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  • N. N. Light

Looking for a holiday gift for those who love nonfiction and memoirs? #holidaygiftguide #memoirs

Looking for a holiday gift for those who love memoirs and nonfiction? Check out these featured books...

Travels with Maurice by Gary Orleck

A simple “thank you” led to the trip of a lifetime, along with an unbreakable friendship of two opposites. See them come of age while rubbing elbows with the rich and famous like the Shah and Queen of Iran, The Who, Paul McCartney, Brigitte Bardot, and even Shirley Temple Black. An unbelievable story, yet it’s true because nobody could make this story up. Find out things the rich and famous do not want you to know.

“An engrossing read about a young man’s escape from the norm into a world of wealth, celebrities, intrigue and mayhem. It is a page turner with a few amazing twists. He reveals incidents that his mother would not want to know.” – Amazon Reviewer

How to Write a Funny Mystery by Beth Daniels

No matter how you came to it, there was something about the idea of mixing a mystery story and a comedy tale together that intrigued you. Titillated your muse. Made you want to spin a story in this mystery subgenre yourself.

Welcome to the club!

Beth Daniels walks you through the twists and turns of putting some funny in your mystery to help you create a heart-stopping mystery that will also have your readers chuckling.

Fortitude’s Footing: Coming to Terms With Stroke by Mary Ellen Gambutti

The life of a vibrant, creative woman, fifty-seven years young, is dramatically changed by a major hemorrhagic stroke during a community bus trip through the Pennsylvania Highlands region. Her foray into the unknown wilderness of brain trauma, sudden powerlessness, and fight against the odds of recovery are an inspiration to survivors of stroke or other brain trauma, as well as to their caretakers.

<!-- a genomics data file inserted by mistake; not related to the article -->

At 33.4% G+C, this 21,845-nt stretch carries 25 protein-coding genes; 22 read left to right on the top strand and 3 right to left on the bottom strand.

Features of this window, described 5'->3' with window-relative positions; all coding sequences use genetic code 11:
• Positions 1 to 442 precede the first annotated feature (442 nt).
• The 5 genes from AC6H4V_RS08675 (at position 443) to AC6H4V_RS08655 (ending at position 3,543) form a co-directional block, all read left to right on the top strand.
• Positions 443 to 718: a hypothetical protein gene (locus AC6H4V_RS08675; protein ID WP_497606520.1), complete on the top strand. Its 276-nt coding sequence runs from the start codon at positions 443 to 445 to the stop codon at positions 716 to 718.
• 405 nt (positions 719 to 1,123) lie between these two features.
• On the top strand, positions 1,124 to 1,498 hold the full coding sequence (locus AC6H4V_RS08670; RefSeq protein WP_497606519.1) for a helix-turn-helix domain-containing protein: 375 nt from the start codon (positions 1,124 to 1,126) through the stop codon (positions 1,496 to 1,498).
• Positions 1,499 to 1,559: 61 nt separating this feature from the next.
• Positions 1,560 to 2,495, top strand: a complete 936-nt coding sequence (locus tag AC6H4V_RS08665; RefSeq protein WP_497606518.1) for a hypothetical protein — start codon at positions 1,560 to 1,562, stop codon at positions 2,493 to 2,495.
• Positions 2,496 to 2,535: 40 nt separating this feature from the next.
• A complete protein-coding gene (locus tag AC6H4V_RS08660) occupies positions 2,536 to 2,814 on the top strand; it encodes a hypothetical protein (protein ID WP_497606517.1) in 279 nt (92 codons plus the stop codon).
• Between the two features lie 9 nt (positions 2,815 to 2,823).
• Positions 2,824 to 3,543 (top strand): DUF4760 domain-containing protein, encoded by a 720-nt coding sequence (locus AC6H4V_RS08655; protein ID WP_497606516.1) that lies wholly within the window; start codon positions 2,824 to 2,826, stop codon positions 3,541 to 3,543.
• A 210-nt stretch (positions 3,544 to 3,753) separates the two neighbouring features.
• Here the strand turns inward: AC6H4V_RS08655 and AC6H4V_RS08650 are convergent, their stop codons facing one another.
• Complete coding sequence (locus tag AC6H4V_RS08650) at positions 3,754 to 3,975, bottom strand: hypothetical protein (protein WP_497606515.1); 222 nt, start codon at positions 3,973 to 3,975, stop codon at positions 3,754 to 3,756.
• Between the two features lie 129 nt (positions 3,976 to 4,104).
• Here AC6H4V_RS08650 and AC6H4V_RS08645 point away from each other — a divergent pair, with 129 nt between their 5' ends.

I Must Have Wandered: An Adopted Air Force Daughter Recalls by Mary Ellen Gambutti

I Must Have Wandered is a vivid hybrid memoir told through lyrical prose, letters, fragments, and photos of an infant relinquished at birth in post-World War11 South Carolina, and her closed adoption by native New Yorkers stationed in the state. The author reflects on the primal loss, and the separations of a transient military lifestyle. Follow her through her coming of age in the turbulent 60s, as she defines and defies the barriers to her truth set by sealed birth records, a culture of secrecy, and religious fervency. This is the touching story of how a woman’s genetic heritage was scattered, then gathered in discovery and reunion, and her quest for identity. Includes resources.


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